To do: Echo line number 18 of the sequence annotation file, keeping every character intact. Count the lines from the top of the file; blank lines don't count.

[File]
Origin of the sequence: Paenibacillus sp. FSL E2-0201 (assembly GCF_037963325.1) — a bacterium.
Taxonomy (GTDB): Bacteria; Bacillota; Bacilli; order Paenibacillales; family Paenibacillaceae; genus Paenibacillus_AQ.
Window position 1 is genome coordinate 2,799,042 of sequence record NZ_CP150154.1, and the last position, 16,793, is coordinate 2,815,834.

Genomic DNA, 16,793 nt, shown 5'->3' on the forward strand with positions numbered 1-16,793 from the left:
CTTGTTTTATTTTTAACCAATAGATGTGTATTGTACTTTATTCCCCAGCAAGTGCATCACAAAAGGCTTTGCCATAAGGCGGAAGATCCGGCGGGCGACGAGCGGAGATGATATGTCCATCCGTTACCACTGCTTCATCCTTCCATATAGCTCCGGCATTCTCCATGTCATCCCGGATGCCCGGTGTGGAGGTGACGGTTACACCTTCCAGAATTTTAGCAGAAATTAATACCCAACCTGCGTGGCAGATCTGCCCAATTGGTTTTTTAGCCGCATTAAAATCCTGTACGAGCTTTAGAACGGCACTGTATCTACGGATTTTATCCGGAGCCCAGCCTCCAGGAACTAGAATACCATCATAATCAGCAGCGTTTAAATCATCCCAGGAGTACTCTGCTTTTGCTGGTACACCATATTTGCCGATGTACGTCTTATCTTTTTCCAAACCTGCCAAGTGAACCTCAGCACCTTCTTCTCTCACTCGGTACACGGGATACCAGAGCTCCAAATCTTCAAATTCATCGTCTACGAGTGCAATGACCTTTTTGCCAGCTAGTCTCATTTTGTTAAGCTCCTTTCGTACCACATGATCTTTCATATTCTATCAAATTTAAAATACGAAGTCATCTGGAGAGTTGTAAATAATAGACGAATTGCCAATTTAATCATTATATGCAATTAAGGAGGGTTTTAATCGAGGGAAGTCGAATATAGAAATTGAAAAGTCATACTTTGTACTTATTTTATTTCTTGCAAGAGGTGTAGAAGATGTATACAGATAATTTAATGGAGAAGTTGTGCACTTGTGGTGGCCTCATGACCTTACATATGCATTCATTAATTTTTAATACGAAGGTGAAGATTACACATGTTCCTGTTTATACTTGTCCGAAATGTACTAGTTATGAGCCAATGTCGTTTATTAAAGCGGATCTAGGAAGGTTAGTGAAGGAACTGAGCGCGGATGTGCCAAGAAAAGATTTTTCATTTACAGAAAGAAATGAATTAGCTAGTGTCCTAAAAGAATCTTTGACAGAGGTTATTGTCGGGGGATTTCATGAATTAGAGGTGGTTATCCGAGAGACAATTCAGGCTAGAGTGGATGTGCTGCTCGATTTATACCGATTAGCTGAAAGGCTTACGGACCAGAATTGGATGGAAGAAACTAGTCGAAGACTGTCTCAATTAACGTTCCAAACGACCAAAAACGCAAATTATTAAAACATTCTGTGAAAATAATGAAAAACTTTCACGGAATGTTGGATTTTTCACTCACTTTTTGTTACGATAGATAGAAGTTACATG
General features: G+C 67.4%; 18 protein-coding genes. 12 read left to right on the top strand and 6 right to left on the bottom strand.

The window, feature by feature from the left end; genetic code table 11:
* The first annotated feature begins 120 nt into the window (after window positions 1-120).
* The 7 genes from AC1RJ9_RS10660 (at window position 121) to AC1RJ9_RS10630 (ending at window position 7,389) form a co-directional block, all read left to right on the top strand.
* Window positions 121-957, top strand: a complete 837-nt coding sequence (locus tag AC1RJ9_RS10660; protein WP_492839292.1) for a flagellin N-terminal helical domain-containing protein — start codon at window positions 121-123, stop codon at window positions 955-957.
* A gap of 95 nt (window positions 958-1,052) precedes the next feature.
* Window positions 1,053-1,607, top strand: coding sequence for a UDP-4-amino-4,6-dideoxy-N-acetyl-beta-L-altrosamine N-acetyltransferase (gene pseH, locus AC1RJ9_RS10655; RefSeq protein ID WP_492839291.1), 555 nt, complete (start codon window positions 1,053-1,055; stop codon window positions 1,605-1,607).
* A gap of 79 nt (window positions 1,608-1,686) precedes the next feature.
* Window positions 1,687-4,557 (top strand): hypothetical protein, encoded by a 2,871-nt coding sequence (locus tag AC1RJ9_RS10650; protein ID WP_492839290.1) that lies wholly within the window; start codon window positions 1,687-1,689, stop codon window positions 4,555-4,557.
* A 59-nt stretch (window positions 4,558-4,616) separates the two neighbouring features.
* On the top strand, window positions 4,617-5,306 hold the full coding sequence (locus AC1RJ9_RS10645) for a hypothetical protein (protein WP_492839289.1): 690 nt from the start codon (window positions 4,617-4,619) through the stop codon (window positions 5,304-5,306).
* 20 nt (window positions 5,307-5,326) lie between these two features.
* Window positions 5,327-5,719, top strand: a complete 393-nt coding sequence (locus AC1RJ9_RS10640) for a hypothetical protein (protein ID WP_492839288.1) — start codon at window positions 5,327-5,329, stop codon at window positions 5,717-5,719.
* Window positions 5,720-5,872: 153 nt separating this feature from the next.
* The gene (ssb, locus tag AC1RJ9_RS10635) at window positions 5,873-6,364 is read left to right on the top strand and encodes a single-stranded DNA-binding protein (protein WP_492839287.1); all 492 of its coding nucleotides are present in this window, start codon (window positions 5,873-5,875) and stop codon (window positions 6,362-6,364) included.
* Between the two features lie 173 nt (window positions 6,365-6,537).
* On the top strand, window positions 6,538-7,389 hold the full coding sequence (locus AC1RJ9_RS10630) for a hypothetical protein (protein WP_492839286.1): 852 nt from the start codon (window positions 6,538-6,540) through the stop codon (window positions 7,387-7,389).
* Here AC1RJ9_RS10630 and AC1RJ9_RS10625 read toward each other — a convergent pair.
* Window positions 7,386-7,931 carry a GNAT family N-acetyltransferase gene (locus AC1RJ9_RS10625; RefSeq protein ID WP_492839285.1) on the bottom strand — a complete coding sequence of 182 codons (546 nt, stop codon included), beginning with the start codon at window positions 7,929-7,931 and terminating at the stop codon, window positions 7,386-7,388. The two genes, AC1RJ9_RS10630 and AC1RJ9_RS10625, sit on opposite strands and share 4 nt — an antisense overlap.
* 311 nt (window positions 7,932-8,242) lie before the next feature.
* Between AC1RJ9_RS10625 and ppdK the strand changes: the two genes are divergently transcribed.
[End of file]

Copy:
* Window positions 5,327-5,719, top strand: a complete 393-nt coding sequence (locus AC1RJ9_RS10640) for a hypothetical protein (protein ID WP_492839288.1) — start codon at window positions 5,327-5,329, stop codon at window positions 5,717-5,719.